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New book on Linguistic Awareness

Jun 10, 2014

“Divided Languages?” is the title of a new book edited by Judit Arokay, Jadranka Gvozdanovic and Darja Miyajima. It is part of the Cluster’s book series “ Transcultural Research – Heidelberg Studies on Asia and Europe in a Global Context”.

The volume “Divided Languages? -Diglossia, Translation and the Rise of Modernity in Japan, China, and the Slavic World” is a collection of papers presented at the international conference “Linguistic Awareness and Dissolution of Diglossia” held in July 2011 at Heidelberg University. The book aims to reevaluate and compare the processes of dissolution of diglossia in East Asian and in European languages, especially in Japanese, Chinese and Slavic languages in the framework of the asymmetries in the emergence of modern written languages. Specialists from China, Japan, Great Britain, Germany and the U.S. contributed to the volume by introducing their research focusing on aspects of the dissolution of diglossic situations and the role of translation in the process.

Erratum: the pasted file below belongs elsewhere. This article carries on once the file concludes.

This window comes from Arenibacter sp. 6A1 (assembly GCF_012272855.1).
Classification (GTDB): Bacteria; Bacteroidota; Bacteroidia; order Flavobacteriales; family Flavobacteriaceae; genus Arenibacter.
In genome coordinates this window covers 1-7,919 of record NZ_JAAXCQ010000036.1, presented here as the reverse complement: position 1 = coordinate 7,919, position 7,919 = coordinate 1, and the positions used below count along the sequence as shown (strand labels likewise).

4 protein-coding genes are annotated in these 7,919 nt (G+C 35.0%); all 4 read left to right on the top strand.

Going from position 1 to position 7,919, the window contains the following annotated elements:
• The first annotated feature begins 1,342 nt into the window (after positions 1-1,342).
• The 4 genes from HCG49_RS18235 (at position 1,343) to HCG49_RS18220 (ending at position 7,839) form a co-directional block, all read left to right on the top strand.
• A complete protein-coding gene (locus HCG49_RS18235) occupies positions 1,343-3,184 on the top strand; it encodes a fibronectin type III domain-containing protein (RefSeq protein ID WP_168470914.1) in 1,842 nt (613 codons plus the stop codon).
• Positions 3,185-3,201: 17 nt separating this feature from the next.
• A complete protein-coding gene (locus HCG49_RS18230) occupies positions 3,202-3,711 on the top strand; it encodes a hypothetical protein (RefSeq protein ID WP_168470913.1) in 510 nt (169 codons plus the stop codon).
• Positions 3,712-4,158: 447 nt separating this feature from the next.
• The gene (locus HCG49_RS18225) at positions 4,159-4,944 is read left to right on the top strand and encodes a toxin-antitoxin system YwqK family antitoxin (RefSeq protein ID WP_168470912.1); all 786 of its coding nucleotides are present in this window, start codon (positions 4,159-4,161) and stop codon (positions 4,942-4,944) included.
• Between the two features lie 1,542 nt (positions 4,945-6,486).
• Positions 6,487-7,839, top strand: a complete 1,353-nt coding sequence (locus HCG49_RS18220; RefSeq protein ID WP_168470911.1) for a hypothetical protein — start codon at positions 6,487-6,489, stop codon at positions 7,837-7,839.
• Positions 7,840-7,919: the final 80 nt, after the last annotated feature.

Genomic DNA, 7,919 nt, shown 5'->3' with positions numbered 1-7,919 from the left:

The first group of texts focuses on the linguistic concept of diglossia and the different processes of its dissolution, while the second investigates the perception of linguistic varieties in historical and transcultural perspectives. The third and final group analyses the changing cultural role and function of translations and their effect on newly developing literary languages.

The publication is part of the Cluster’s book series "Transcultural Research – Heidelberg Studies on Asia and Europe in a Global Context". The series presents peer-reviewed books by members of the Cluster as well as scholars from both historical and empirical disciplines who are working on new emerging fields that cross existing disciplinary boundaries.

Prof. Dr. Judit Arokay from the Institute for Japanese Studies and Prof. Dr. Jadranka Gvozdanovic from the Slavic Institute of Heidelberg University are both members of the Cluster’s completed project D9 “Translations”. Darja Miyajima is also member of the Slavic Institute at Heidelberg University.


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